Healing the Wounds of History
The Stuttgart Declaration of Guilt (1945) as a Constitutive Act of the Post-war German Evangelical Church
The history of both societies and social institutions provides us with the examples of whether acts or documents, which, while expressing various ideas and values, have become sources of political, social and cultural inspirations as well as a reference points for active struggling for these ideas and values. The examples of such documents are numerous: the Universal Declaration of Human Rights by the UN, the constitutions of particular states, the Treaty of Maastricht as a founding act of the European Union.
Another illustration of such an historic document is also the Stuttgart Declaration of Guilt (Die Stuttgarter Schulderklärung), which was released in 1945 by the Evangelical Church of Germany and today is declared to be one of its most fundamental acts. The document was prepared by the group of theologians and church leaders who were involved in the resistant movement against the German Nazi-state. The declaration confirmed an awareness on the part of the German Evangelicals that the Protestant Churches in Germany were also held responsible for the moral disaster of Nazism, even though their blame consisted, above all, in a passive attitude towards evil. The paper surveys the main aspects of the history of declaration and attempts to provide a brief reflection on its theological and sociological importance. Furthermore, it stresses the links between the secularization processes and the nationalism reflected in the history of the German state and German church.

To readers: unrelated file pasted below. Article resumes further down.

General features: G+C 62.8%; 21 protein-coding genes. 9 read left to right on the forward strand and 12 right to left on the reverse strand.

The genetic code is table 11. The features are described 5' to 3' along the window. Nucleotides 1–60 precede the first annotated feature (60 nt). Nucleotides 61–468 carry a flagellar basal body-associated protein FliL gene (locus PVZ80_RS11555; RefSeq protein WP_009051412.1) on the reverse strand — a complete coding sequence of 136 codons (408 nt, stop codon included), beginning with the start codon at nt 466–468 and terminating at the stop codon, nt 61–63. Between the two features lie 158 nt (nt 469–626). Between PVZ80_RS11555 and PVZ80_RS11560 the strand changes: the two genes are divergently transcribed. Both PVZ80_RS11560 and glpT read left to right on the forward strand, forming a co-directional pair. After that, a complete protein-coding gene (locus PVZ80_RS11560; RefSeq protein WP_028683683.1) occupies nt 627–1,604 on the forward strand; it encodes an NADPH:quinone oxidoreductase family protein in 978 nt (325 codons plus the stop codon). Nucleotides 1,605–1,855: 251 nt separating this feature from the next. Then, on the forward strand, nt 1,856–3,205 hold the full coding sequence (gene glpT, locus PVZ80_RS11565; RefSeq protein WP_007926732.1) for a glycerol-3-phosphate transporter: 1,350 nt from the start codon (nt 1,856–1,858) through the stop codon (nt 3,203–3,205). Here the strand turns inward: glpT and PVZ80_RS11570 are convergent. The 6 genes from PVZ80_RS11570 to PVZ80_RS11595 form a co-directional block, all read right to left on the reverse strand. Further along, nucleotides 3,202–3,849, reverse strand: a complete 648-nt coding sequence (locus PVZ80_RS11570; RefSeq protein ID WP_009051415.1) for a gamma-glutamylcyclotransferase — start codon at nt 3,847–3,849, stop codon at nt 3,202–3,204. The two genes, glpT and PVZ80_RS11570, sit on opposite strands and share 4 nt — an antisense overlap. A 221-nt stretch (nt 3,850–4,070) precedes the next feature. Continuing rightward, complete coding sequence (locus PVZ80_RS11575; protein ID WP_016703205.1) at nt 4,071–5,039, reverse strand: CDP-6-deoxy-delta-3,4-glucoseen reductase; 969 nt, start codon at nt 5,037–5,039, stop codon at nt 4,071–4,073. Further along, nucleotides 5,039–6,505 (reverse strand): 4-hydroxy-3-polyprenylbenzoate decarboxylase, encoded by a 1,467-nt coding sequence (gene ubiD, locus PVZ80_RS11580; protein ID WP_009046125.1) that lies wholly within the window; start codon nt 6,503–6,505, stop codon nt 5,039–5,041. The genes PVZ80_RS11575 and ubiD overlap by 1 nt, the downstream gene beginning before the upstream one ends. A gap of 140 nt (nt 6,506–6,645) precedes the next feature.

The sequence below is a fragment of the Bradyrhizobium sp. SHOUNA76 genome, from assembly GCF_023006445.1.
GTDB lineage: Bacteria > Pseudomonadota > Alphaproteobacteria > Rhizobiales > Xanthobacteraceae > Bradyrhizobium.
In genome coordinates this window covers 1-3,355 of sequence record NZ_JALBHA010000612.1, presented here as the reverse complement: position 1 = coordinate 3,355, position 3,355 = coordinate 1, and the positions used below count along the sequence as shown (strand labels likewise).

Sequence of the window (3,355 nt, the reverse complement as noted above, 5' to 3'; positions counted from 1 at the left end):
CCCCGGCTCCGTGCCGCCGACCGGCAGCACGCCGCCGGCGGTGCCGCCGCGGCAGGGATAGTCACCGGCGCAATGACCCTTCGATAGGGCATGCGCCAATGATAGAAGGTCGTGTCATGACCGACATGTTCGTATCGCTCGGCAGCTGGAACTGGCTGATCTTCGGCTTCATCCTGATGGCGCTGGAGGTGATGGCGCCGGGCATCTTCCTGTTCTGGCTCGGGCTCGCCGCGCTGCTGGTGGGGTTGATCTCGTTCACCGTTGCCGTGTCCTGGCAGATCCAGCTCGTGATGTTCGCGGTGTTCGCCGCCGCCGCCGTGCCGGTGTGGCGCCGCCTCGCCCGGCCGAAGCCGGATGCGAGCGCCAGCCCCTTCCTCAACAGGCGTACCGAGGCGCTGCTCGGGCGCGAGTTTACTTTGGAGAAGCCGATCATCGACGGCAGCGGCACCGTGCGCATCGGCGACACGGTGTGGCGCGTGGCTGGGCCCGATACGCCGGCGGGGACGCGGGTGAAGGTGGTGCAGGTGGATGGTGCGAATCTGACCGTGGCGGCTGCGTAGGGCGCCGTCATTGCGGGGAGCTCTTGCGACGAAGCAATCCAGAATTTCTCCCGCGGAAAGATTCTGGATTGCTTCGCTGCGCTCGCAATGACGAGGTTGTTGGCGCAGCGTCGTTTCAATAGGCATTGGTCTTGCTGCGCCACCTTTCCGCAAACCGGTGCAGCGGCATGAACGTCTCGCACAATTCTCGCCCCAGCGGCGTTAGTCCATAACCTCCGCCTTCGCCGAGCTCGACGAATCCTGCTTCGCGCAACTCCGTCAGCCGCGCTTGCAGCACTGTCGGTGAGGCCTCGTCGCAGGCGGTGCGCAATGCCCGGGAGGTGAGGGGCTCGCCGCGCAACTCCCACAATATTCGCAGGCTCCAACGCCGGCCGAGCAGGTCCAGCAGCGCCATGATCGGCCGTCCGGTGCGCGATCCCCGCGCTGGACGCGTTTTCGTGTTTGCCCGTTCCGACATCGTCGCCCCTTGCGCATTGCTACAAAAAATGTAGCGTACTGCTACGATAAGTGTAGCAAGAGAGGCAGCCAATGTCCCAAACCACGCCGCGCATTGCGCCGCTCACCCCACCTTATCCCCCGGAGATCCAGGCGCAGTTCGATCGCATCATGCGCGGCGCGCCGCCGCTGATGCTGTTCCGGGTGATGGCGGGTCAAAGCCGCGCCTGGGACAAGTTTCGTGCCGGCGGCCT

Keywords: The Stuttgart Declaration of Guilt, Evangelical Church in Germany, nationalism, secularism
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